Many people develop adaptive behaviors—or habits—to help compensate for the progression of their hearing loss in social settings. However, they may not even realize they’re doing it! Learn more about the two most common early social signs of hearing loss.
- Social bluffing: Those with hearing loss often practice "social bluffing," or pretending to hear. They give cues to appear as if they have an understanding of what was said. For example, a person with hearing loss may smile and nod along or respond with vague expressions such as "that’s interesting" or "uh-huh." They often take these cues from other people’s reactions in the room, such as laughing along if they notice other people laughing.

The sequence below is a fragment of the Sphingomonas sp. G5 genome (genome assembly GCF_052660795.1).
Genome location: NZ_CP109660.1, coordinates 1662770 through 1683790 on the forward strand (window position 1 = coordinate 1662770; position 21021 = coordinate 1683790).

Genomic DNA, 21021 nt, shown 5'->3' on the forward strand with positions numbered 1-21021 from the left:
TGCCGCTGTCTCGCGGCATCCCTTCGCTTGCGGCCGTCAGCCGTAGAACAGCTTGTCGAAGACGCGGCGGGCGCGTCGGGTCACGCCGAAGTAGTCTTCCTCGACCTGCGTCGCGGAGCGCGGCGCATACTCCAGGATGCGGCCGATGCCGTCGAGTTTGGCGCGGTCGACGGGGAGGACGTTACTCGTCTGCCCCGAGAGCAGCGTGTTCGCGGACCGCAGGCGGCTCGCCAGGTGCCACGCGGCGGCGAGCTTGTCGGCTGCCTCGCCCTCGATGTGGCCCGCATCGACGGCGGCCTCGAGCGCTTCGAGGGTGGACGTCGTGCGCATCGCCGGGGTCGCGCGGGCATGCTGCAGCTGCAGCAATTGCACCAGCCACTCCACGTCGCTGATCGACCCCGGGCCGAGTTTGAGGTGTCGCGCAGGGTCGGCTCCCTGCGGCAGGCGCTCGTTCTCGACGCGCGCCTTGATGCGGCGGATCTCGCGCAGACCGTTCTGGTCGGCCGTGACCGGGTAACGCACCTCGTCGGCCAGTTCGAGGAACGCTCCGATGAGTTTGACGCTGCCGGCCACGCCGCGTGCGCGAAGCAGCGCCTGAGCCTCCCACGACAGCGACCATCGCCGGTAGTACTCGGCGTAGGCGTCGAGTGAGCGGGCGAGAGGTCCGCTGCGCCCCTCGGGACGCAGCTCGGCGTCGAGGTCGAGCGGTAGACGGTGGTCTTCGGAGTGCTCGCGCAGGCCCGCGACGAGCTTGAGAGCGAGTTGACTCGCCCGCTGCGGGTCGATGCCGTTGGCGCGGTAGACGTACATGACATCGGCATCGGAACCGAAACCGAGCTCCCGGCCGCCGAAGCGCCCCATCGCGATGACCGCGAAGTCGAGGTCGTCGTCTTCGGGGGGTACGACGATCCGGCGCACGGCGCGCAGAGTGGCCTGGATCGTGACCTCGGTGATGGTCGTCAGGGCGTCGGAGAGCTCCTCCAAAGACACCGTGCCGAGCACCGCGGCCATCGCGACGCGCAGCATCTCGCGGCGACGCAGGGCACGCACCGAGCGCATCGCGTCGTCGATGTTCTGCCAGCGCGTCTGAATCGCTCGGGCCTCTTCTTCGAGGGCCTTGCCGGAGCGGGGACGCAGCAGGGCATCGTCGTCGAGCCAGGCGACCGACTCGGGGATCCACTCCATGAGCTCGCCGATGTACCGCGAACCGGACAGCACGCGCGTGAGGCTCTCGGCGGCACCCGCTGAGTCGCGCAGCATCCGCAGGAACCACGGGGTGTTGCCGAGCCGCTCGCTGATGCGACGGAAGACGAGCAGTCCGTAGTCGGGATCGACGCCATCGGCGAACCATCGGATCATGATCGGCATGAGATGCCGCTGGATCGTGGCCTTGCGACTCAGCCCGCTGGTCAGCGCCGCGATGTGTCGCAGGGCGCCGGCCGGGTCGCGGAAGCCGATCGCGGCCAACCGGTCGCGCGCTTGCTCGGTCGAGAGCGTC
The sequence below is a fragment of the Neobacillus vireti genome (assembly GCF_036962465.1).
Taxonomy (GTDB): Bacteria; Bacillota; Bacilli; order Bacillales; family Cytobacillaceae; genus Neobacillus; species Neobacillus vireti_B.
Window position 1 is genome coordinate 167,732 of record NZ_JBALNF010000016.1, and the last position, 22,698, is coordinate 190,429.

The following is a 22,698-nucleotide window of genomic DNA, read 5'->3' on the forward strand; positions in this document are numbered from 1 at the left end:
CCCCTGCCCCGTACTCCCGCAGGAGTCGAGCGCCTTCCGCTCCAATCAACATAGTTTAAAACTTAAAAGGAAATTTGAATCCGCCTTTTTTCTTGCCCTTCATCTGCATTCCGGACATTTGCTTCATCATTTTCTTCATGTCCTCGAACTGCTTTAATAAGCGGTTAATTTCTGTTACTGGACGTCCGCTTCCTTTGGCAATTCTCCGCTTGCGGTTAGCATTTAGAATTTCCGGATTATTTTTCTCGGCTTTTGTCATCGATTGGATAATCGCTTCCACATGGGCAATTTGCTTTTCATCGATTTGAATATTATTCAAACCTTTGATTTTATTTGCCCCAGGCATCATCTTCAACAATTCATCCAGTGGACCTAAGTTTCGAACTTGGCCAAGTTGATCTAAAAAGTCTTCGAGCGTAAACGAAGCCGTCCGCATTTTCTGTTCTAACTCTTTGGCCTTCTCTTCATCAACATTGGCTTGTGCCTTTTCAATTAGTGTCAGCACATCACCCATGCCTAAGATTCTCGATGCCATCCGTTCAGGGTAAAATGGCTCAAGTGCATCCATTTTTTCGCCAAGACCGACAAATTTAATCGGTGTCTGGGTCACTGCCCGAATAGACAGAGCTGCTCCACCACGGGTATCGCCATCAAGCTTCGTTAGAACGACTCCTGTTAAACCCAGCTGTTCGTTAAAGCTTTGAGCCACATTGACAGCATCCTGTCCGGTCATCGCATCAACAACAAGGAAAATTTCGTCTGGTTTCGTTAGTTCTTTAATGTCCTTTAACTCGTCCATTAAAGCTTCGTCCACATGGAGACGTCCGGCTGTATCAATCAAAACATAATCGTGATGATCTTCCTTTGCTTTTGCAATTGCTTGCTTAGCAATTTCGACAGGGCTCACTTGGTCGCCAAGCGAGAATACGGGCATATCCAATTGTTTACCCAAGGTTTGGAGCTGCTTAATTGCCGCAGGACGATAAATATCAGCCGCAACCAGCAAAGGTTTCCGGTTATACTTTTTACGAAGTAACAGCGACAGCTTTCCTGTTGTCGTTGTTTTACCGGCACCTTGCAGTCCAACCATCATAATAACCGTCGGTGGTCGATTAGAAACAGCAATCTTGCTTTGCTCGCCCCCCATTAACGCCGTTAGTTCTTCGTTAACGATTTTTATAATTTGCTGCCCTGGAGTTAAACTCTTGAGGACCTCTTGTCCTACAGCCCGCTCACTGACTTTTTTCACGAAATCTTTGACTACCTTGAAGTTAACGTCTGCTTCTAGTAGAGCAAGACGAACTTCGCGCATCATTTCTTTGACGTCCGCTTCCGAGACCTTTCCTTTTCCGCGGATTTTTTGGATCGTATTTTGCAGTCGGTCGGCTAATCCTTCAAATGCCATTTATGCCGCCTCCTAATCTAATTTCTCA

- Lip-reading and body language: Another common but subtle hearing loss behavior is learning to read a person’s lips—as well as facial expressions, hand gestures, and body language—to fill in the gaps. Those with hearing loss may rely on these visual cues to clarify what was said and may turn to face the speaker more directly to observe them better.